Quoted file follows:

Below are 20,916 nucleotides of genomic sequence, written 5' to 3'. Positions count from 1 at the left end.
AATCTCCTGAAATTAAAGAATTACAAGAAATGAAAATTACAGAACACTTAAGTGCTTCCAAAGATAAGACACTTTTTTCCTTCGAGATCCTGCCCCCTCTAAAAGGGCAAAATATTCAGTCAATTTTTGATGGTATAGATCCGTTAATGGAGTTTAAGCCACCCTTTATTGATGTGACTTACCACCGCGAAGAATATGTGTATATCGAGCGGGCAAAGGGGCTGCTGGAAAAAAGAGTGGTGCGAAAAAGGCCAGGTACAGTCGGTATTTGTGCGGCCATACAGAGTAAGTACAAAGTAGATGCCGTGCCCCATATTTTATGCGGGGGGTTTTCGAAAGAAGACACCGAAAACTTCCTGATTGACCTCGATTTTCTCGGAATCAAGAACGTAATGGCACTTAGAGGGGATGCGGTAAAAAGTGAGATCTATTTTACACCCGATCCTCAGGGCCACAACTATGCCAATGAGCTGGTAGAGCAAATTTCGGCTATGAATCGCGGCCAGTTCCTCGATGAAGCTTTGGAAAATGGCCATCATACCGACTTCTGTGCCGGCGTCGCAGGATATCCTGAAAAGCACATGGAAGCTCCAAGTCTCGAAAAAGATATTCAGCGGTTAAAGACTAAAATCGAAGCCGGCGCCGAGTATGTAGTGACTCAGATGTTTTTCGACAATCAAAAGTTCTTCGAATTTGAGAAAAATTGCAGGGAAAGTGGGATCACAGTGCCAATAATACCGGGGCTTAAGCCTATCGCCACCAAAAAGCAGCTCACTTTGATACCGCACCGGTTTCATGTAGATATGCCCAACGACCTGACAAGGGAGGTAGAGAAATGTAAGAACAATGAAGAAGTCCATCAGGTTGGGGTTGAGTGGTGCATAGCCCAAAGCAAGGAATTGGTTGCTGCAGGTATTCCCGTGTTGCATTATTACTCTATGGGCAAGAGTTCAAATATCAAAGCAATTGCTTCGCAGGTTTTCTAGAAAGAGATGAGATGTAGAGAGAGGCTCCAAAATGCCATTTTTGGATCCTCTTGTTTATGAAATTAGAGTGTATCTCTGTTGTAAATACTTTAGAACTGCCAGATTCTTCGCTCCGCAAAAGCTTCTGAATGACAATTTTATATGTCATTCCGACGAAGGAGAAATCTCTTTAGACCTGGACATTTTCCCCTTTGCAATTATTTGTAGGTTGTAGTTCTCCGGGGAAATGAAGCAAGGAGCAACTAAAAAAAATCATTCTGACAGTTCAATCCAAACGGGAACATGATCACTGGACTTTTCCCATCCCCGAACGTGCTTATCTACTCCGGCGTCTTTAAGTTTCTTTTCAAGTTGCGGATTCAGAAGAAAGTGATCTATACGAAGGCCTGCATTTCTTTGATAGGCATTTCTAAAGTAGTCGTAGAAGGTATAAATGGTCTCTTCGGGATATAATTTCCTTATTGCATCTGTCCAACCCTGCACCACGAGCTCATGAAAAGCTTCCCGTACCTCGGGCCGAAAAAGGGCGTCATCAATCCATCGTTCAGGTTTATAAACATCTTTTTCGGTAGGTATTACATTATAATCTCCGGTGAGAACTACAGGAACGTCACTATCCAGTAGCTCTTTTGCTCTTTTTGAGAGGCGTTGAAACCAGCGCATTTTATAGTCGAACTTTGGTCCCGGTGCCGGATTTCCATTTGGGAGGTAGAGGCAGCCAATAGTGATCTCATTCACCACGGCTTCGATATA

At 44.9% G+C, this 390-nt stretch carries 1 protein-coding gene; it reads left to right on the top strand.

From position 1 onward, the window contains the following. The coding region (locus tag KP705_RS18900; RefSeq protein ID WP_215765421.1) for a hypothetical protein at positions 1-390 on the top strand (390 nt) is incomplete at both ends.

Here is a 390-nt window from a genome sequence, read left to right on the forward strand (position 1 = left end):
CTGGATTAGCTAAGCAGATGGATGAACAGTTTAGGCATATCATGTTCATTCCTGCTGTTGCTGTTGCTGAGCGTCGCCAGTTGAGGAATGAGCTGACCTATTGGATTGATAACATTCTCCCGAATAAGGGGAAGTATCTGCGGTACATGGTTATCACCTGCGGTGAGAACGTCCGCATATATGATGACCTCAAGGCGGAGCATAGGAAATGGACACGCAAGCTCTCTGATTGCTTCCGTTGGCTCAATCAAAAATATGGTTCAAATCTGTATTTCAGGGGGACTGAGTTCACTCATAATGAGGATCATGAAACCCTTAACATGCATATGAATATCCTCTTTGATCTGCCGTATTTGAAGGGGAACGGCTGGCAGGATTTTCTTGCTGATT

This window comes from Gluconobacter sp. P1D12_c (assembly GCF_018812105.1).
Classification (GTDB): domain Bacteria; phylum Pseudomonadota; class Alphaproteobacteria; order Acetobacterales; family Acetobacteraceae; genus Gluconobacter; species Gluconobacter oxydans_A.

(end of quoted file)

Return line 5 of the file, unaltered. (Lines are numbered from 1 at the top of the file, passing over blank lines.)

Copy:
Here is a 390-nt window from a genome sequence, read left to right on the forward strand (position 1 = left end):